The coroner who helped solve the case of murdered Sunshine Coast teenager Daniel Morcombe is now part of the search for missing toddler William Tyrell.
NSW State Coroner Michael Barnes confirmed to the Herald Sun that he is now working ‘closely’ with homicide detectives on the disappearance of three-year-old William.
Mr Barnes, who is known by colleagues as ‘Cold Case Barnes’, because of his influential work in unsolved murders, was instrumental in tracking down Daniel Morcombe’s killer. He was appointed NSW State Coroner in 2014 after a decade of service with the same title for Queensland.
Daniel Morcombe was just 13 years old when he was abducted from a Queensland bus stop in December, 2003. After five-and-a-half years of investigations, Daniel’s parents called for a coronial inquest hoping to find answers to their son’s abduction and murder.
Spearheaded by Mr Barnes, the inquest was held starting in October 2010 and concluding in April 2011 and called various ‘peoples of interest’ to give information. It led to the arrest of paedophile Brett Cowan, who was jailed for the murder of Daniel Morcombe. He is serving a life sentence in the Wolston Correctional Centre in Queensland.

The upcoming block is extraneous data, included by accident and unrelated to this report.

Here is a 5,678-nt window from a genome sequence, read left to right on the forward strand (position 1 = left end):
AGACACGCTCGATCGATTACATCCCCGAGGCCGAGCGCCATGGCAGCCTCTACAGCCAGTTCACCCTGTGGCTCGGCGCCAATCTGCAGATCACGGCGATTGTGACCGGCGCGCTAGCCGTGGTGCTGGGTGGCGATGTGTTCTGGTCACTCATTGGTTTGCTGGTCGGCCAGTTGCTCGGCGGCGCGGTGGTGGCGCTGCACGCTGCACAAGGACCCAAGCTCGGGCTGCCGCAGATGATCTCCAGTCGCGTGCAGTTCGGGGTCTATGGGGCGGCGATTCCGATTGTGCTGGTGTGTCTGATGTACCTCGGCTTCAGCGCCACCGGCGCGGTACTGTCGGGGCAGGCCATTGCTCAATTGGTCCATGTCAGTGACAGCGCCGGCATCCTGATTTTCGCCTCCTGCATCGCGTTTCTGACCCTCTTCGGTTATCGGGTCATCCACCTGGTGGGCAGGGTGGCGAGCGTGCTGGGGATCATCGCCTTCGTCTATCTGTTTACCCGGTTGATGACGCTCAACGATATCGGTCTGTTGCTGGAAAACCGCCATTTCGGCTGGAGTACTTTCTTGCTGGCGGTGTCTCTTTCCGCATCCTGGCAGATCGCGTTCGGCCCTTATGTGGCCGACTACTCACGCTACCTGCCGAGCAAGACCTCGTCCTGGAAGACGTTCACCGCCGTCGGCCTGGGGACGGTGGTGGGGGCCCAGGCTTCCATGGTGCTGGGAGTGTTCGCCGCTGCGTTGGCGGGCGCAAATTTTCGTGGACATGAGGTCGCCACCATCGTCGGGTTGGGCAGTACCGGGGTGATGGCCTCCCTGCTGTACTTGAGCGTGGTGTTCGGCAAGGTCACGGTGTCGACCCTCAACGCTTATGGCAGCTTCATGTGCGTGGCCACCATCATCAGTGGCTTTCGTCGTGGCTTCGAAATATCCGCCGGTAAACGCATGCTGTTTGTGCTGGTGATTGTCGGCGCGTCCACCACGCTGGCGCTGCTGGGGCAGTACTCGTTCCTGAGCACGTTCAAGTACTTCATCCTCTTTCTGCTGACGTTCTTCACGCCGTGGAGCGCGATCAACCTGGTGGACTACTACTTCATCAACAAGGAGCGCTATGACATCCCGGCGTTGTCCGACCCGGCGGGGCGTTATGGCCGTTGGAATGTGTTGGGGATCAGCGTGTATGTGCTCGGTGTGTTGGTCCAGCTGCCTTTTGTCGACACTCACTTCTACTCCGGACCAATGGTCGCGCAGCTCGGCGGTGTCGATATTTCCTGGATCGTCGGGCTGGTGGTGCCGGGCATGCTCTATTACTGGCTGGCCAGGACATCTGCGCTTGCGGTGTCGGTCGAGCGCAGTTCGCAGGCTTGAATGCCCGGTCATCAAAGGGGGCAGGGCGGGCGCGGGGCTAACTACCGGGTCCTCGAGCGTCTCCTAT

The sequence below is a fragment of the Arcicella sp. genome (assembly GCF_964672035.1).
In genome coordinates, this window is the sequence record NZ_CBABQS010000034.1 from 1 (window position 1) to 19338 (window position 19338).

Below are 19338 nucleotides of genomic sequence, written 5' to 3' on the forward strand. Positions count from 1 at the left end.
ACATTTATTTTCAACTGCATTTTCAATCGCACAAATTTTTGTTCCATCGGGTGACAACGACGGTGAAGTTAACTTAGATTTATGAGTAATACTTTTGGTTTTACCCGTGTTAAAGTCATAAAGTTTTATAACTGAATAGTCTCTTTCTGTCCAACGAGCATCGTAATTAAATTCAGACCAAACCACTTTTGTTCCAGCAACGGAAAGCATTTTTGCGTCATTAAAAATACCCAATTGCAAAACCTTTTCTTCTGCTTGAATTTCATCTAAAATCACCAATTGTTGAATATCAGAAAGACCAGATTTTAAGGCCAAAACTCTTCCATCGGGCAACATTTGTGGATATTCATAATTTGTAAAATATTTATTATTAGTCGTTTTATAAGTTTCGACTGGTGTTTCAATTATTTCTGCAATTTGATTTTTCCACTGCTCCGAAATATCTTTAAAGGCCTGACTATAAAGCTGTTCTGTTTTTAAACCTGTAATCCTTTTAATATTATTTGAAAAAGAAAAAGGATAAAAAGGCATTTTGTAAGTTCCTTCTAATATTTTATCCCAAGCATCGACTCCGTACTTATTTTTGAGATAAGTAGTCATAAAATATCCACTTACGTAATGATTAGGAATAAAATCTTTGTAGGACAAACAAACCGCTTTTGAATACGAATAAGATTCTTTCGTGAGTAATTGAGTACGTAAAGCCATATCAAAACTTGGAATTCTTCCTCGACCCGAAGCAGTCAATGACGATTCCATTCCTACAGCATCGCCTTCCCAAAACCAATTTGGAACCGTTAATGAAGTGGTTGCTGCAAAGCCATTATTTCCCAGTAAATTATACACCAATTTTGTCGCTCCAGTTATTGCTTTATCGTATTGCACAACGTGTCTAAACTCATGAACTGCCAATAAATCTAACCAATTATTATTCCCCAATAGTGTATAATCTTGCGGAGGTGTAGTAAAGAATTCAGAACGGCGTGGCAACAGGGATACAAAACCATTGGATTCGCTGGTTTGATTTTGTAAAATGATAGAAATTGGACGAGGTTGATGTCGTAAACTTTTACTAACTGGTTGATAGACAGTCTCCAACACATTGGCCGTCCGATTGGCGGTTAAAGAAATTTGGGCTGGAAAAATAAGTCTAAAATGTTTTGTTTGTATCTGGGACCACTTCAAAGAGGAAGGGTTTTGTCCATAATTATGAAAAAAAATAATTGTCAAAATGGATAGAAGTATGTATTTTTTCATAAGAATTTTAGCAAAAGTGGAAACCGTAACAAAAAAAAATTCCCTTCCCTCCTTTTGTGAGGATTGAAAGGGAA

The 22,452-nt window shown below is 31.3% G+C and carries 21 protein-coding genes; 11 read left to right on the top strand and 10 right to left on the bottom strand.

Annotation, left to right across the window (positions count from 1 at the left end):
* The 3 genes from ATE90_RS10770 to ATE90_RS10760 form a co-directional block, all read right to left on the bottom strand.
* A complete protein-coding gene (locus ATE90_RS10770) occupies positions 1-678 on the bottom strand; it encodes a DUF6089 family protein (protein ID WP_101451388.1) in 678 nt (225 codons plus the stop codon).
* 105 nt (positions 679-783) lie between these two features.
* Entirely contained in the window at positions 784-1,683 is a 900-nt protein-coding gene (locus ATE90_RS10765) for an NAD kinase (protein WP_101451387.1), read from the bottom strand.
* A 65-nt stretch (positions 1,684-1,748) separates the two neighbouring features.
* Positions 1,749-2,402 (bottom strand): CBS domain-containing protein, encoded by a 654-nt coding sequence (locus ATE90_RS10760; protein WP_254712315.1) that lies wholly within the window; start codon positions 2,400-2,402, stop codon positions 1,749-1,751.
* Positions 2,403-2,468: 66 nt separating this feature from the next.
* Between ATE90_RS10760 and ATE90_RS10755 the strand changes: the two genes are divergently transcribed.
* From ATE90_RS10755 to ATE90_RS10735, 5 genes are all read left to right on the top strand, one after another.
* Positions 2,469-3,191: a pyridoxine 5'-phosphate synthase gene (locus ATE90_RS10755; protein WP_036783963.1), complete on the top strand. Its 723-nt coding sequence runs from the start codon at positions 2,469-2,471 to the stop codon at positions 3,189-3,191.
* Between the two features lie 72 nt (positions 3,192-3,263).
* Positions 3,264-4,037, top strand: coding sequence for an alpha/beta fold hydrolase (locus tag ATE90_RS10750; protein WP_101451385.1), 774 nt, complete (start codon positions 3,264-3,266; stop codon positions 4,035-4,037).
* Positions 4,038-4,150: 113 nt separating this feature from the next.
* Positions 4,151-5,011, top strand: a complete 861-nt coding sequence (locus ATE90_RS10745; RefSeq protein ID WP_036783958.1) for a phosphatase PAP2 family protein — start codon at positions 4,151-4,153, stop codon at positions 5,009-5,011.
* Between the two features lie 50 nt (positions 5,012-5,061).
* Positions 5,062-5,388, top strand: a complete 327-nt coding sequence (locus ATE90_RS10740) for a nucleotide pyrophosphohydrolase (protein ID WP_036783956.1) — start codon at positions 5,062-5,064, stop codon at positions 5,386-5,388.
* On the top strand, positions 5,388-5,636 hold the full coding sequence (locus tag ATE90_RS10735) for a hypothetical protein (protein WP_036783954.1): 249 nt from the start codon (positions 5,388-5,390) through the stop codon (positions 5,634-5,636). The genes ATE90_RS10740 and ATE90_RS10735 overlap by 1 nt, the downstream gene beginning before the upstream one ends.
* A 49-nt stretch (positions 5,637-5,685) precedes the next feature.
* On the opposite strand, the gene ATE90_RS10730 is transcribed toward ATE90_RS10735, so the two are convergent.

Pertaining to William’s case, Mr Barnes said that no steps had been taken to open a coronial inquest at this stage. He added that he has been keeping up to date with the case of William’s disappearance, reportedly receiving regular updates from detectives.
His involvement in the case is part of a new strategy aimed at hastening the involvement of the coroner’s office in unsolved murders. Police have reportedly interviewed five people of interest, including accused paedophiles Tony Jones and William Spedding. A $1 million reward has also been offered for information on the toddler’s whereabouts.
William was just three years old when he went missing from his grandmother’s backyard in Kendall, NSW, on September 12, 2014. Concerned family and friends are rightly overjoyed at the news of Mr Barnes stepping in to offer his expertise in William’s case.